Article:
Route 66 State Park is one of Missouri’s newest State Parks.  Although it is not part of the Tyson Valley area, it deserves mention.  It sits on the site of the former community of Times Beach.  The town was once contaminated with dioxin, a toxic industrial byproduct and ingredient in old electrical transformers.  The dioxin was mixed with oil and sprayed by Russell Bliss, a waste hauler, to reduce dust on the gravel roads in Times Beach in the early 1970's.  Dioxin was spread throughout homes in the town by a large flood on the Meramec River in 1982, resulting in a federal buyout and condemnation of the entire town.  The area has now been cleaned up and turned into Route 66 Park. Part of old U.S. Route 66 and its Meramec River bridge are located in the park.  The park currently has around 8 miles of trails that connect directly to a trail system in nearby Eureka.  More trails are planned for the future.  The building holding the visitor center and park offices is itself a Route 66 landmark.  It was once Steiny’s Inn, a popular roadside restaurant on Route 66.  The visitor center also holds exhibits and a gift shop celebrating the famous highway.

Both West Tyson and Route 66 Park may be accessed via I-44 exit 266.  Both parks are located on the north of the highway.  West Tyson County Park is located on the right, within a mile are so before the road (old Route 66) runs into runs into Route 66 State Park.

The Tyson Research Center, Lone Elk, West Tyson, Castlewood, and Route 66 Parks are all part of the Meramec Greenway, an area established to help restore the lower 108 miles of the Meramec River to a more natural state better suited to outdoor recreation.  The Meramec River Recreation Association established this area along with other public and private agencies to link various parks along the Meramec together.  When the greenway was established in 1975, the quality of the river’s water and scenery was highly degraded due to poorly planned recreational development, in-stream gravel quarrying, nearby land clearing, and other misuses.  Today, the natural quality of the river is greatly improved and positive changes are still taking place.  This area is also included in the Henry Shaw Ozark Corridor Foundation’s (HSOC) focus area.  The HSOC focuses on working with government, developers, and private individuals in an attempt to make sure land is used in a sustainable manner and that the region’s cultural and natural history is preserved.  The HSOC focus area stretches 40 miles from the Powder Valley Conservation area to The Missouri Botanical Garden’s Shaw Nature Reserve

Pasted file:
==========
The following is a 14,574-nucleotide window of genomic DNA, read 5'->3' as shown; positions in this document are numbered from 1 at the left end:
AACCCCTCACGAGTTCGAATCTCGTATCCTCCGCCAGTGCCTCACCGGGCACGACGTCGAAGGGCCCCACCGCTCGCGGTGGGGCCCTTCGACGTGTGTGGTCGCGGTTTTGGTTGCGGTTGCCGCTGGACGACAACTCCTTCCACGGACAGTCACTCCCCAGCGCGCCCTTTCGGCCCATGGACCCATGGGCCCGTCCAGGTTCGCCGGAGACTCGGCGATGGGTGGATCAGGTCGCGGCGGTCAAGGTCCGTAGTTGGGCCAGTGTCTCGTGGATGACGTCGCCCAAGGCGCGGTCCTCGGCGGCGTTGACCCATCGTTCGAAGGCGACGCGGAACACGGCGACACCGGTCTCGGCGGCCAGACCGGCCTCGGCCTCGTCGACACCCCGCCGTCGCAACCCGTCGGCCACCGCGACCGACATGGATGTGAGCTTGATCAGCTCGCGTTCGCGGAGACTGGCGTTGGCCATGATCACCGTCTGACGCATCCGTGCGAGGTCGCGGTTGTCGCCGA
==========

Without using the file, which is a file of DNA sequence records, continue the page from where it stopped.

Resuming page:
The Tyson Valley area is located near the Meramec River and on the Burlington Escarpment.  This escarpment is the boundary between the Ozark Plateau and the Central Lowlands physiographic provinces (geologic and geographically unique land areas) of North America.  The bedrock of the area ranges from Middle Ordovician to Middle Mississippian in age (age variation from approximately 470 to 340 million years ago).  Most of this rock is cherty limestone but there is some sandstone, dolomite, and shale in Tyson.  Ancient sea life is preserved as fossils in the rock.  As with most of Missouri south of the Missouri River, Tyson is underlain by karst terrain.  Slightly acidic groundwater has dissolved the carbonate limestone bedrock to form the caves, springs, and sinkholes throughout the area.  The area is also home to Mincke Cave, a man-made cavern created by quarrying.  Several species of bats now use the cave as their home.  Soils vary from glacial wind blown loess (silty soil) left over from the last ice age to cherty residual soils, a byproduct of weathered limestone.  The Meramec River forms part of the northern boundary of the center.  The origin of Mincke Cave is described later.